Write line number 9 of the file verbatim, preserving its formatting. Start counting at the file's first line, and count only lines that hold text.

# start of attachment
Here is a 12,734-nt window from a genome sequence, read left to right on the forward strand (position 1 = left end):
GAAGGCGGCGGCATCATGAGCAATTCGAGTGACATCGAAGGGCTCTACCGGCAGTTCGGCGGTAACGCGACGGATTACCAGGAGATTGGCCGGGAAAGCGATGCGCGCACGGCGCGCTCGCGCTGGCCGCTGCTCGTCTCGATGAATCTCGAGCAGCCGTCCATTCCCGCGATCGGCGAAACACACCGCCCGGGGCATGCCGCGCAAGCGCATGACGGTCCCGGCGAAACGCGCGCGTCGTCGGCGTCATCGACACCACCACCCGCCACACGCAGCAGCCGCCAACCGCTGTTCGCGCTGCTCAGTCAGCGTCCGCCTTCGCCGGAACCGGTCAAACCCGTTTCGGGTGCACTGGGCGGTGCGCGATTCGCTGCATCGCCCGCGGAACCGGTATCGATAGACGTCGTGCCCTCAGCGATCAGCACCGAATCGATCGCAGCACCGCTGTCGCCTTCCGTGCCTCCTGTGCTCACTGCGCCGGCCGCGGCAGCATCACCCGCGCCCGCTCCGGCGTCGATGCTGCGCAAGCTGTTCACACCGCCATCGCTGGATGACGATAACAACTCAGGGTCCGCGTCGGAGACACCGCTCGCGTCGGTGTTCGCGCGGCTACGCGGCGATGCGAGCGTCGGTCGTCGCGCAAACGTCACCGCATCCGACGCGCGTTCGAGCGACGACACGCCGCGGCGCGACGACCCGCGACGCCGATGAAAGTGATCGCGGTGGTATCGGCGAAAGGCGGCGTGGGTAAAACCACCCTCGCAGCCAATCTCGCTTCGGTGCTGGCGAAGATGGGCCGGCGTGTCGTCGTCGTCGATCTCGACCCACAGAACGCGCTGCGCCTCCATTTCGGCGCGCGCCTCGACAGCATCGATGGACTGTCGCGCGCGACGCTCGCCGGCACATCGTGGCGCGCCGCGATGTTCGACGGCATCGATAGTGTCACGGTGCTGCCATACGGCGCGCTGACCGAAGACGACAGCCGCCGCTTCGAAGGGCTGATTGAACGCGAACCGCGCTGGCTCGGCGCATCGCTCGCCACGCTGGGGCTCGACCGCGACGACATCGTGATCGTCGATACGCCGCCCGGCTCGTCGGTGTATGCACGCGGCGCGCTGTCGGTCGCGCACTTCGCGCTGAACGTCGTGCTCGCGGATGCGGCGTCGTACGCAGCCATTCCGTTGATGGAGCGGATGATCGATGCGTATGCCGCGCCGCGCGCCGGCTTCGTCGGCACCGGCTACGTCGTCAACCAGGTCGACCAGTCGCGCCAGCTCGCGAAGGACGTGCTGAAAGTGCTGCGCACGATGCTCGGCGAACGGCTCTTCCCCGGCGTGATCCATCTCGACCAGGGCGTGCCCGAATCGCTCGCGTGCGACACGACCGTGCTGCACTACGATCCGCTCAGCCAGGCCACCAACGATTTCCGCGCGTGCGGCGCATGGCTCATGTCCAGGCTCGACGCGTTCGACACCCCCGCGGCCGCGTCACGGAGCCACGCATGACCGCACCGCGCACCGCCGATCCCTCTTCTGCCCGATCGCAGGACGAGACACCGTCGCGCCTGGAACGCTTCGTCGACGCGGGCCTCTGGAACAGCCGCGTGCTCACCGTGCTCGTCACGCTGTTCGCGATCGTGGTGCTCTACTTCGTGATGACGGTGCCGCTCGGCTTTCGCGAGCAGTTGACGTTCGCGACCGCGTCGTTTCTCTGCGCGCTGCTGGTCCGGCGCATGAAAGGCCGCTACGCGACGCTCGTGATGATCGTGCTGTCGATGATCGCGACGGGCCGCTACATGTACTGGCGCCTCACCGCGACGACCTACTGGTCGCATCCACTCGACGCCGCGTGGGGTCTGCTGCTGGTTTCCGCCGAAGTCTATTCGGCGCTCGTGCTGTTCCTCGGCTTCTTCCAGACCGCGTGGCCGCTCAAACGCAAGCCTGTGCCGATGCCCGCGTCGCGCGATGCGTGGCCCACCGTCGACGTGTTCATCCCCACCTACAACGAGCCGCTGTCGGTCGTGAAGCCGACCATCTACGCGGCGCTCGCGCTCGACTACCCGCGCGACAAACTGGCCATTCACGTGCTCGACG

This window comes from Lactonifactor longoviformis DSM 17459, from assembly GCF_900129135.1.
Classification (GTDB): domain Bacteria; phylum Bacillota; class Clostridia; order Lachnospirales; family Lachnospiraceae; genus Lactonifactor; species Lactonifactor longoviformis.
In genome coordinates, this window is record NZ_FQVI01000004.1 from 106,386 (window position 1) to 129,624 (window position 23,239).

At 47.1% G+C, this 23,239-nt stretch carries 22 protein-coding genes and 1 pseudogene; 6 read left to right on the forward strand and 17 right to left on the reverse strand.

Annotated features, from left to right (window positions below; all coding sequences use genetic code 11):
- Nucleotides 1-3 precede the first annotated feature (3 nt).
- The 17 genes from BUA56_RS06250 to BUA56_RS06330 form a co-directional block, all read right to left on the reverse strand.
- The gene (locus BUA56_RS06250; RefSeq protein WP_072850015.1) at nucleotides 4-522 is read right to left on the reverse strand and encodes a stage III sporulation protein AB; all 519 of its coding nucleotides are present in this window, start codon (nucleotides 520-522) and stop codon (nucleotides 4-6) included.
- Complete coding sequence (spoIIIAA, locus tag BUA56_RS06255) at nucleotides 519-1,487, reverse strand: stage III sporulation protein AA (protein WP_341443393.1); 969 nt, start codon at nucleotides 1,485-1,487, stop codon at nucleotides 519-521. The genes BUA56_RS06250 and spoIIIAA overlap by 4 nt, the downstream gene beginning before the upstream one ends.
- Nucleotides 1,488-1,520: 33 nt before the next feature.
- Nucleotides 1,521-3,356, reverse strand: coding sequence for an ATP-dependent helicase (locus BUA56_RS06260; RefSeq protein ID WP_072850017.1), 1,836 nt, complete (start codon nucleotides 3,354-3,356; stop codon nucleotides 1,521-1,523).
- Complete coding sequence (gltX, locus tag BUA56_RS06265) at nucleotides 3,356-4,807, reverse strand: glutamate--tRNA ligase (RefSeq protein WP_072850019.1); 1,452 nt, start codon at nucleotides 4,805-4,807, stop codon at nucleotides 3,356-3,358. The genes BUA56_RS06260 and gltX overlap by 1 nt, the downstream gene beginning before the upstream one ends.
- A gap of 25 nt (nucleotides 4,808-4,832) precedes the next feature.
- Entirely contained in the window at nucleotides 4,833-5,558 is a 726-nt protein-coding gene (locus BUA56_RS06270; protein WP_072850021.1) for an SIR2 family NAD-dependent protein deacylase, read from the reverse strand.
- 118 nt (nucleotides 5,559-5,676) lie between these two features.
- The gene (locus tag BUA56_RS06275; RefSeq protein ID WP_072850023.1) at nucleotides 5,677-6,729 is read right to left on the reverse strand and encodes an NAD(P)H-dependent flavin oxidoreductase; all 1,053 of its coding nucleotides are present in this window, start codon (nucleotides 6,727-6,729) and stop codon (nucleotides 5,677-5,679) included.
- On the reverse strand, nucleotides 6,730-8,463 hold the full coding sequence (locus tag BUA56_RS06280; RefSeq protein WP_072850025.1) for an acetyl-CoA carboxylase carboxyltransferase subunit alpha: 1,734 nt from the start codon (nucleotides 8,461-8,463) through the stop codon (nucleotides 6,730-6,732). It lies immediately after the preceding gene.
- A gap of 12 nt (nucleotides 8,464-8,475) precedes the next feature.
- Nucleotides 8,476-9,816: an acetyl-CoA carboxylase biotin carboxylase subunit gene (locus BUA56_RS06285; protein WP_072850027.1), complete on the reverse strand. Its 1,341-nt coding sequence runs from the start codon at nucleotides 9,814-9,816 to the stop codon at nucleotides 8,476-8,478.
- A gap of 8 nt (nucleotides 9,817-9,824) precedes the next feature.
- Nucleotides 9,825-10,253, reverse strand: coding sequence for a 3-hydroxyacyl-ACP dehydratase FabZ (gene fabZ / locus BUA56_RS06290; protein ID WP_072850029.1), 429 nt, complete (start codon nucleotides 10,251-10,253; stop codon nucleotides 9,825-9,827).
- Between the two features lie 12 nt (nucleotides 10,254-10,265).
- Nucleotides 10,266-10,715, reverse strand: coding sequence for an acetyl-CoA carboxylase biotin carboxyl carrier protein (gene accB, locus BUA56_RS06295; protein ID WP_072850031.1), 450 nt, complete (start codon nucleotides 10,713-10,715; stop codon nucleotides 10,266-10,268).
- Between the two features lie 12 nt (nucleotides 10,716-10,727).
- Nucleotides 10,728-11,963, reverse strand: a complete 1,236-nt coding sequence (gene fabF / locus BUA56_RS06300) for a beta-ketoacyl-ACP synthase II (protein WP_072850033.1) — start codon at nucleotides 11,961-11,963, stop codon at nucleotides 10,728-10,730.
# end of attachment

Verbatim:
- The 17 genes from BUA56_RS06250 to BUA56_RS06330 form a co-directional block, all read right to left on the reverse strand.